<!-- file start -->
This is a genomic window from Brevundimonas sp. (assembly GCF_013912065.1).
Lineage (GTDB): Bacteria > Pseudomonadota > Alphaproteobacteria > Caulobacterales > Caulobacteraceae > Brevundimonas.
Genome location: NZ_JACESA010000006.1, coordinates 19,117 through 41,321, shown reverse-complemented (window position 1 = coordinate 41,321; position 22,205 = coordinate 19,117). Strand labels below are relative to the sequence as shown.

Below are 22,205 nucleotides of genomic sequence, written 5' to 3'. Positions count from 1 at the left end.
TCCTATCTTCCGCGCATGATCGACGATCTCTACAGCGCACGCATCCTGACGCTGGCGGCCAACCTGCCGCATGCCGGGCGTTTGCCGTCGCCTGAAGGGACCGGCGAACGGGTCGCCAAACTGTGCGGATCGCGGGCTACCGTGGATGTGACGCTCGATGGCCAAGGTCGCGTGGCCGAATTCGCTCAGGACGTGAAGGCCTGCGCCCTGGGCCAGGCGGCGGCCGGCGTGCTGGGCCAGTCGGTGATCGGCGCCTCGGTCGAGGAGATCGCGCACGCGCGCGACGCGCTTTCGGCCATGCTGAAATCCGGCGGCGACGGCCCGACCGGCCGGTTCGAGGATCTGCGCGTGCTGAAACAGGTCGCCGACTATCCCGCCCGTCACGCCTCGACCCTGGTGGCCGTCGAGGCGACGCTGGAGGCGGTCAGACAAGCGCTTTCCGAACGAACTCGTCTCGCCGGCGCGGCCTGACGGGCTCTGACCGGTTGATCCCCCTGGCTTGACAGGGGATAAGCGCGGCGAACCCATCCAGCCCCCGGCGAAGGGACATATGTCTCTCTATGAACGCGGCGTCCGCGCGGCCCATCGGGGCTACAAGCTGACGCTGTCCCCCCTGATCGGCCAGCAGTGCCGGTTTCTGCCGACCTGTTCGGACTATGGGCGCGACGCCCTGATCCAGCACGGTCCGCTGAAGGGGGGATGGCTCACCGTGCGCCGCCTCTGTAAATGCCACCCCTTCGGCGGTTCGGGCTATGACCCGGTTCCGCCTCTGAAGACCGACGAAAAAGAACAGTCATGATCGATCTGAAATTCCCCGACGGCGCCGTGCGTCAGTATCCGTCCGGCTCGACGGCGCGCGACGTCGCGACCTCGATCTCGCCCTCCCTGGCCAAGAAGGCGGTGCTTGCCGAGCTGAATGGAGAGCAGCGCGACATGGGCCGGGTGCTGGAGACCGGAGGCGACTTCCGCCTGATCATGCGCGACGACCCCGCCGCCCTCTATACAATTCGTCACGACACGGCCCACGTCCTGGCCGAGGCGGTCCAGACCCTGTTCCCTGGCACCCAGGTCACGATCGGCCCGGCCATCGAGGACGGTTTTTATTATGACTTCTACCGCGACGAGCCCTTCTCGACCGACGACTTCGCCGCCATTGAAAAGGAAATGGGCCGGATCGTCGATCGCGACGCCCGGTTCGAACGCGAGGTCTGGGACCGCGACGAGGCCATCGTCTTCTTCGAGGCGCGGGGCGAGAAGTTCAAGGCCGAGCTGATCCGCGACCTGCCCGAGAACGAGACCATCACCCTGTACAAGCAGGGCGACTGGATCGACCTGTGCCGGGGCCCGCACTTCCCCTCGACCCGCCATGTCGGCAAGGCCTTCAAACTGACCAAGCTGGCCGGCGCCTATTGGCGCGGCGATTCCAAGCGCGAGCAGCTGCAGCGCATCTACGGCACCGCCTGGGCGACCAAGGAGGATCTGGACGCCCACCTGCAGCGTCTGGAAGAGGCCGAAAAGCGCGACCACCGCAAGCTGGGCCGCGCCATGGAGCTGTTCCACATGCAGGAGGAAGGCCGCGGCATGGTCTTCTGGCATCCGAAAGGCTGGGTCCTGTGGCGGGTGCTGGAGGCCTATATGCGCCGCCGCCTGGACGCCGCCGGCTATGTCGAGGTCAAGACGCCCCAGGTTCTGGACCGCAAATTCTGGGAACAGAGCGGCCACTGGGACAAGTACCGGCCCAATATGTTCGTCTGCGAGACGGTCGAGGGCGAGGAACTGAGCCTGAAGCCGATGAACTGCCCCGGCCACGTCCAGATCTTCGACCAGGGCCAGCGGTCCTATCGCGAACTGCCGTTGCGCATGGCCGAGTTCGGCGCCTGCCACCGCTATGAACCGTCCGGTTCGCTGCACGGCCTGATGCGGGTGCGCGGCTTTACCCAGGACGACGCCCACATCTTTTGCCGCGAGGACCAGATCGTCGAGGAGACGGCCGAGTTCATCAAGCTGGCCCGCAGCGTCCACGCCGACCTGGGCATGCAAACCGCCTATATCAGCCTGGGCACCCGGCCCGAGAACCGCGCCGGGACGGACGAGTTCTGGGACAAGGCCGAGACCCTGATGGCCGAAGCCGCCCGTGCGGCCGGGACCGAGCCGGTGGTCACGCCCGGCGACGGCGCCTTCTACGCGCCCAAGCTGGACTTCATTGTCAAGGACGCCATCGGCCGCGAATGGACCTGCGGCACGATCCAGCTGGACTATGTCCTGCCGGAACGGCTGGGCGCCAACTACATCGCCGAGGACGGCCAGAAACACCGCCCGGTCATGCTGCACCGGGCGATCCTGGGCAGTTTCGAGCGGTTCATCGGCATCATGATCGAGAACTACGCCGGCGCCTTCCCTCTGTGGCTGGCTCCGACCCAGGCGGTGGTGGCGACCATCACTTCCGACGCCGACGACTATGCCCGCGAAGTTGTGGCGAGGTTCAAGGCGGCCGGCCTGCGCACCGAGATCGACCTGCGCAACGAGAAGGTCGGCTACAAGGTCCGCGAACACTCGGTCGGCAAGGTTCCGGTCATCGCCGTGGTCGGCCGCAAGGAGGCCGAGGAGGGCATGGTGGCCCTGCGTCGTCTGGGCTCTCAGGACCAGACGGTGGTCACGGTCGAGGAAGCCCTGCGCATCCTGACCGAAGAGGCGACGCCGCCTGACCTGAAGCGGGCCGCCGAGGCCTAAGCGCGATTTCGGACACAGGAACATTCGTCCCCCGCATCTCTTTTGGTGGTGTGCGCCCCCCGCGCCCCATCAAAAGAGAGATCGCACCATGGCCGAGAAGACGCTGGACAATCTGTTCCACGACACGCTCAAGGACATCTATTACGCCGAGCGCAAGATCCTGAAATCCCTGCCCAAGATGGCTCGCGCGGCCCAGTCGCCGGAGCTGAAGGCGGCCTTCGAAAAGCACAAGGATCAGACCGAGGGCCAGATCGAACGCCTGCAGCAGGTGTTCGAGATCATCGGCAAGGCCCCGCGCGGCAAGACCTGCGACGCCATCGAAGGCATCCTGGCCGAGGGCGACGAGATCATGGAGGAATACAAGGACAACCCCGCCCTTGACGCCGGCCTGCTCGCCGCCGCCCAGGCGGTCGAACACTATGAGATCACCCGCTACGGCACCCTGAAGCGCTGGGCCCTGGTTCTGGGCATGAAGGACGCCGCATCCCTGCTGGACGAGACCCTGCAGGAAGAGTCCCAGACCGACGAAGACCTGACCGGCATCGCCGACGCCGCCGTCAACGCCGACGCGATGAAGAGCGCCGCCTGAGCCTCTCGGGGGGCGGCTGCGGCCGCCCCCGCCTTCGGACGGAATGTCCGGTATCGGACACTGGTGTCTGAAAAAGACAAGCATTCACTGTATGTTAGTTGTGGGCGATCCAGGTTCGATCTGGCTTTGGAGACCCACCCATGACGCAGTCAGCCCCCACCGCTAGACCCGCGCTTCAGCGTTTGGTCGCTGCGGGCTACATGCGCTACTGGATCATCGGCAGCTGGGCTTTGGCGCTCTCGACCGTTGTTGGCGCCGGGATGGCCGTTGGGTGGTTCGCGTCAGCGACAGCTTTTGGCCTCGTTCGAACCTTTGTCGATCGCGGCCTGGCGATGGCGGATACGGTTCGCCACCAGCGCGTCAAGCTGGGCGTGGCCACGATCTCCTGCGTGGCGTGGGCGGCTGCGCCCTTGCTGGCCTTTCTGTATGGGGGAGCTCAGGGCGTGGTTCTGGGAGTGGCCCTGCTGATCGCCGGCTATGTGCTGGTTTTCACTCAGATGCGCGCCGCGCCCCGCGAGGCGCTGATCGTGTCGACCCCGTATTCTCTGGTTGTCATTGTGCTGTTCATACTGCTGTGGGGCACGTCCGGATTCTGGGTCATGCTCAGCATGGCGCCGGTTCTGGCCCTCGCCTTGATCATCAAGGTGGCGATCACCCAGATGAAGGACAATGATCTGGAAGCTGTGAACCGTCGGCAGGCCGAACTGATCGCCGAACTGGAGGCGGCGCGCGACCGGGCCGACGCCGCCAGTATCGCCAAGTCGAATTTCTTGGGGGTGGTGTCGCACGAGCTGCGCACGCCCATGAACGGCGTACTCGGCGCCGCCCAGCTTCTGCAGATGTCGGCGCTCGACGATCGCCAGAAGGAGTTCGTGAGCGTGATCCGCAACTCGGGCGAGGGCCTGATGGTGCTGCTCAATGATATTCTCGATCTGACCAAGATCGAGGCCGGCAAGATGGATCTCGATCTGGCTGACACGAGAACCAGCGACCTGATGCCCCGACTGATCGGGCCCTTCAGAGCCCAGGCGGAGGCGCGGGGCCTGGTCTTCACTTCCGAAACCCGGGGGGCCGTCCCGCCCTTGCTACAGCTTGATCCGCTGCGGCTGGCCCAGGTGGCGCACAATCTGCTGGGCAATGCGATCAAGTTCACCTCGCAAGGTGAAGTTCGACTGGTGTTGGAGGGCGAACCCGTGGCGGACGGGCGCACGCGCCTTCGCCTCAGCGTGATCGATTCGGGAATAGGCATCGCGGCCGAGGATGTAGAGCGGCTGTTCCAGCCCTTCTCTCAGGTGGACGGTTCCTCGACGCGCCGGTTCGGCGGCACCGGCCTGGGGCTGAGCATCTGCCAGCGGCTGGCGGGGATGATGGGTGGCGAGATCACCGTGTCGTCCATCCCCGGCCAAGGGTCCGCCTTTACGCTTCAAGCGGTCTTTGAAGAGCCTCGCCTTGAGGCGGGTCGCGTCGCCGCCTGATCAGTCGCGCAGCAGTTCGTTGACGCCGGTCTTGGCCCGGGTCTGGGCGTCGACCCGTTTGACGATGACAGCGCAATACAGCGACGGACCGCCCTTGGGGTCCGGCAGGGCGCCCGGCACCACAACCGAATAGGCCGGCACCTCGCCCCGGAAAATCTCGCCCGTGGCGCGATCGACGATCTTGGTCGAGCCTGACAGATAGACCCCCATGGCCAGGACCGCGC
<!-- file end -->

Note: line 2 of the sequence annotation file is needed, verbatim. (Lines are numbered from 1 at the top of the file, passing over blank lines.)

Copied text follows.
Lineage (GTDB): Bacteria > Pseudomonadota > Alphaproteobacteria > Caulobacterales > Caulobacteraceae > Brevundimonas.